New models - Mazda - Bravo
First look: Mazda freshens Bravo
More doors and a family look for Mazda's workhorse
22 Nov 2002
By BRUCE NEWTON
MAZDA has launched its updated Bravo work truck - hot on the heels of its non-identical twin, the Ford Courier.
The changes list for the Bravo reads very similarly to the Ford - unsurprisingly considering the two utilities are built in the same plant in Thailand and are identical under the skin.
The highlight for the Bravo is the introduction of a new model with rear hinged doors. Called the Freestyle, it replaces the old two-door stretched cab design Mazda tagged Cab Plus.
The other bodystyles in the range - single cab chassis, single cab utility and dual cab - continue as before, with all available in two-wheel drive and four-wheel drive.
Freestyle, like the Ford RAS system on Courier, combines the rear-hinged doors with traditional front doors, but without a central B-pillar. Behind the front seats are foldable "jump seats" and extra luggage space.
When the front and rear doors are opened the side openings stretch 1500mm - an increase of 550mm on the door opening width of the Stretch Cab.
Mazda Australia expects the Freestyle Cab model to make up between five and 10 per cent of sales.
The Bravo has also gained exterior styling changes more in tune with Mazda's new styling direction, including the five-point grille and new headlights and tail-lights.
Single cab models get painted front bumpers while the range-topping dual cab SDX has wheel arch extensions, new-look alloy wheels, chrome exterior headlights, larger tyres and an optional two-tone paint scheme.
Inside there are reprofiled seats with firmer padding and thicker seatback bolsters, new-look instruments and new cloth trim.
Mechanical changes include revised suspension, brakes, steering and gearbox while a bigger and - Mazda says - more durable air cleaner is installed in the unchanged 92kW/206Nm 2.6-litre petrol and 86kW/280Nm 2.5-litre turbo-diesel engines.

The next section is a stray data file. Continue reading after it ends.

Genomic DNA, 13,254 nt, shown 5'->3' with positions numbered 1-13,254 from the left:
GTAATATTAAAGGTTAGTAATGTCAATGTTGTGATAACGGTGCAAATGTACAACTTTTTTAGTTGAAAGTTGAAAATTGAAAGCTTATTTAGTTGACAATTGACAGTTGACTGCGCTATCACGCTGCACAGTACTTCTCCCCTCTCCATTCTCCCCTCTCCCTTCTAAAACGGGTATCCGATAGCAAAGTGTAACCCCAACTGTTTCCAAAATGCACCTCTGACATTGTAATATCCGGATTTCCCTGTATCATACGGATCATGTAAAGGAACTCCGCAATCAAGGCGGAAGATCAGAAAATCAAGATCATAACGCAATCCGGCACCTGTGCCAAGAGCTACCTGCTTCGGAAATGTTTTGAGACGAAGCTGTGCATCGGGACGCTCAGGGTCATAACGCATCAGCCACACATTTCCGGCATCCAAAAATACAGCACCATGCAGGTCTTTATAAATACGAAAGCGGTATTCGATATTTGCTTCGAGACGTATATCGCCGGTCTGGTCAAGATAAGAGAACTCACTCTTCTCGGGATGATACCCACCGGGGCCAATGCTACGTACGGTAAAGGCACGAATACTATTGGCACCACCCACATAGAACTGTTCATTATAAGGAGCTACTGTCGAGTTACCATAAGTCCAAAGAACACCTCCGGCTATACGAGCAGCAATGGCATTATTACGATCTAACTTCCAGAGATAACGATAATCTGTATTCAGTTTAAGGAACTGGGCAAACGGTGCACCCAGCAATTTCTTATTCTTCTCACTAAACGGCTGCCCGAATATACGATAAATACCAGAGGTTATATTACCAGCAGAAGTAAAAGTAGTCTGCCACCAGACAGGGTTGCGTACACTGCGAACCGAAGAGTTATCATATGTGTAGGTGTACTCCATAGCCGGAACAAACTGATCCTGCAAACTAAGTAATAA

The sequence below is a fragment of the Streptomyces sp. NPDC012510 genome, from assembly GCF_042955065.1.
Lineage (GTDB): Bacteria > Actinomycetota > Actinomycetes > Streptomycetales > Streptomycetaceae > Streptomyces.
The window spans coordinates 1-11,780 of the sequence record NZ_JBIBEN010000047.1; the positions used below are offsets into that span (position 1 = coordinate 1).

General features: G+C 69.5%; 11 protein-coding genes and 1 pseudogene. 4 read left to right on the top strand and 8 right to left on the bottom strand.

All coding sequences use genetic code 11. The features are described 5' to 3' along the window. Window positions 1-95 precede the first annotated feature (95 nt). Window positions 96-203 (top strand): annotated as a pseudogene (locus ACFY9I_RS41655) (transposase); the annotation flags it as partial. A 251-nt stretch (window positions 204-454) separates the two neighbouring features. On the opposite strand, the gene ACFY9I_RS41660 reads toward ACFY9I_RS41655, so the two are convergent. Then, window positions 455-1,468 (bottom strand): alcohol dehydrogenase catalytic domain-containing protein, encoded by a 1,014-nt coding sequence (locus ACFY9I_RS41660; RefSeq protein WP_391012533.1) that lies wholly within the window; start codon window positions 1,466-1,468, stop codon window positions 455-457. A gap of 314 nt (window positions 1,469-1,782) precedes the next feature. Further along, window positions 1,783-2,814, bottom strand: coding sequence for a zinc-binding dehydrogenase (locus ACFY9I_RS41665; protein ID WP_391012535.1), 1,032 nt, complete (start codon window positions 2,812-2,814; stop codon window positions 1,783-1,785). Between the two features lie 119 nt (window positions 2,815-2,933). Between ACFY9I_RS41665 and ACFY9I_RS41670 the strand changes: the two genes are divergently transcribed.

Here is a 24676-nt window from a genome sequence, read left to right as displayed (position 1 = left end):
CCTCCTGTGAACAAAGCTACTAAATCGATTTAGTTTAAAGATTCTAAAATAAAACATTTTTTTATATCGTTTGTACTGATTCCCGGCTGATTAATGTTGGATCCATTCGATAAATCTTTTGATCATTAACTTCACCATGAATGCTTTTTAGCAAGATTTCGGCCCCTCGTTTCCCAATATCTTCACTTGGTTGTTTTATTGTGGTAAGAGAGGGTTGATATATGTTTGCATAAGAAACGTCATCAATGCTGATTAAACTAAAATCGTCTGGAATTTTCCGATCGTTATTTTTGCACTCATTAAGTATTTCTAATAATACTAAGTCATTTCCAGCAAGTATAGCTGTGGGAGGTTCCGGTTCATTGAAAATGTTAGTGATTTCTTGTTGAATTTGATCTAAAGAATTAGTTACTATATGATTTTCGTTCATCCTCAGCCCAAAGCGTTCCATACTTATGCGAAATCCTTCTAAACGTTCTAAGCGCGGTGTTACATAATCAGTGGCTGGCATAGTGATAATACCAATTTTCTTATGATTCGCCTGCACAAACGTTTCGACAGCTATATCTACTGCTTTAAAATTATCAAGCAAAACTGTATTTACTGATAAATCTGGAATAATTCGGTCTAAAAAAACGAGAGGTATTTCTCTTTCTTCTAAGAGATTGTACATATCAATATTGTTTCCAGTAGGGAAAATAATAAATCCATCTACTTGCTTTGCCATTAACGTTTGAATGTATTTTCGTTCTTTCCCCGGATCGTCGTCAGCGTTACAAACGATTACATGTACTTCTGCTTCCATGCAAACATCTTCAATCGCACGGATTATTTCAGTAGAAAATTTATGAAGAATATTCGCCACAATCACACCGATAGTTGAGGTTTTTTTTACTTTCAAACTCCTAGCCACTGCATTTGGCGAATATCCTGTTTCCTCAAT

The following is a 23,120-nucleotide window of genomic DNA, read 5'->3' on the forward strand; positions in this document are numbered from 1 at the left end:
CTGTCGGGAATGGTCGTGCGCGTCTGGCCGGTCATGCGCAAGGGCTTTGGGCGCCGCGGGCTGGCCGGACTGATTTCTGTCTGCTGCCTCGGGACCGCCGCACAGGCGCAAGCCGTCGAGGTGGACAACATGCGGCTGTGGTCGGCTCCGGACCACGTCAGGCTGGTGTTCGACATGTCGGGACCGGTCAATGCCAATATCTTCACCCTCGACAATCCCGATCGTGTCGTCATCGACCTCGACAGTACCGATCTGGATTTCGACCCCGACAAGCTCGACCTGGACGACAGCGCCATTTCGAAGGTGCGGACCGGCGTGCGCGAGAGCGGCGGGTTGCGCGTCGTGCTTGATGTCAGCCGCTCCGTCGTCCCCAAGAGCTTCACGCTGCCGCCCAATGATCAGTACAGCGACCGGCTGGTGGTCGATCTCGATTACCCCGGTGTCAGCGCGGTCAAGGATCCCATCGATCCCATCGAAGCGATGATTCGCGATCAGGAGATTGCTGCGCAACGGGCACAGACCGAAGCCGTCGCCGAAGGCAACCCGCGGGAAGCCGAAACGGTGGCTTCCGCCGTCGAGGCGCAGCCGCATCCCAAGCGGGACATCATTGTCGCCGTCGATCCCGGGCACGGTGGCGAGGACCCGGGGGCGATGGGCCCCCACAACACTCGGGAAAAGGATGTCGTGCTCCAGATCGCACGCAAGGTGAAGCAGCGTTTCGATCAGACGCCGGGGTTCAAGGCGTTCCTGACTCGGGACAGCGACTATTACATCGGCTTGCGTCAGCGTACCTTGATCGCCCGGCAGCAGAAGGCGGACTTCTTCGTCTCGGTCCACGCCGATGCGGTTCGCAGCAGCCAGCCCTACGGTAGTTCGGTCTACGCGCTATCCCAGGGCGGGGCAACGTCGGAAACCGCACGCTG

Pricing now stretches from $19,745 for the petrol-engined cab chassis model - an increase of just $30 - to $42,610 for the SDX dual cab with two-tone paint. The average increase across the range, which is made up of 17 variants, is 2.5 per cent.
Mazda Australia forecasts the Bravo range will contribute more than 4000 sales to its overall total this year and expects around the same numbers next year.
The company expects petrol-powered models to make up about 43 per cent of sales, with the majority of those 2WD variants.
The biggest-selling petrol power model will be the entry level standard cab chassis - expected to make up about 30 per cent of those sales.
With diesel-powered models making up 57 per cent of Bravo sales and with almost all coming with 4WD, sales forecasts show that the single cab chassis model will take the biggest slice of diesel sales with 20 per cent. But the range-topping SDX model is also expected to prove popular with 13 per cent.
The updated Bravo adds another competitive element to the Japanese utility segment. The HiLux and Courier have already been updated while a new Holden Rodeo arrives in the new year and an updated Mitsubishi Triton in March.
Mazda Bravo 2WD DX Std Cab Cab Chassis $19,745
Mazda Bravo 2WD DX Std Cab Cab Chassis auto $21,625
Mazda Bravo 2WD DX Std Cab Pick Up $20,775
Mazda Bravo 2WD DX Freestyle Cab Pick Up $25,860
Mazda Bravo 2WD DX Dual Cab $25,645
Mazda Bravo 2WD DX Dual Cab Auto $27,525
Mazda Bravo 4WD DX Dual Cab $34,525
Mazda Bravo 4WD SDX Dual Cab $38,335
Mazda Bravo 4WD SDX Dual Cab w/2-tone stripe $38,665 Turbo-diesel models
Mazda Bravo 2WD DX Std Cab Chassis $26,085
Mazda Bravo 4WD DX Std Cab Chassis $31,530
Mazda Bravo 4WD DX Freestyle Cab Chassis $37,370
Mazda Bravo 4WD DX Freestyle Cab Pick Up $38,570
Mazda Bravo 4WD DX Dual Cab $38,960
Mazda Bravo 4WD SDX Dual Cab $42,280
Mazda Bravo 4WD SDX Dual Cab w/2-tone stripe $42,610
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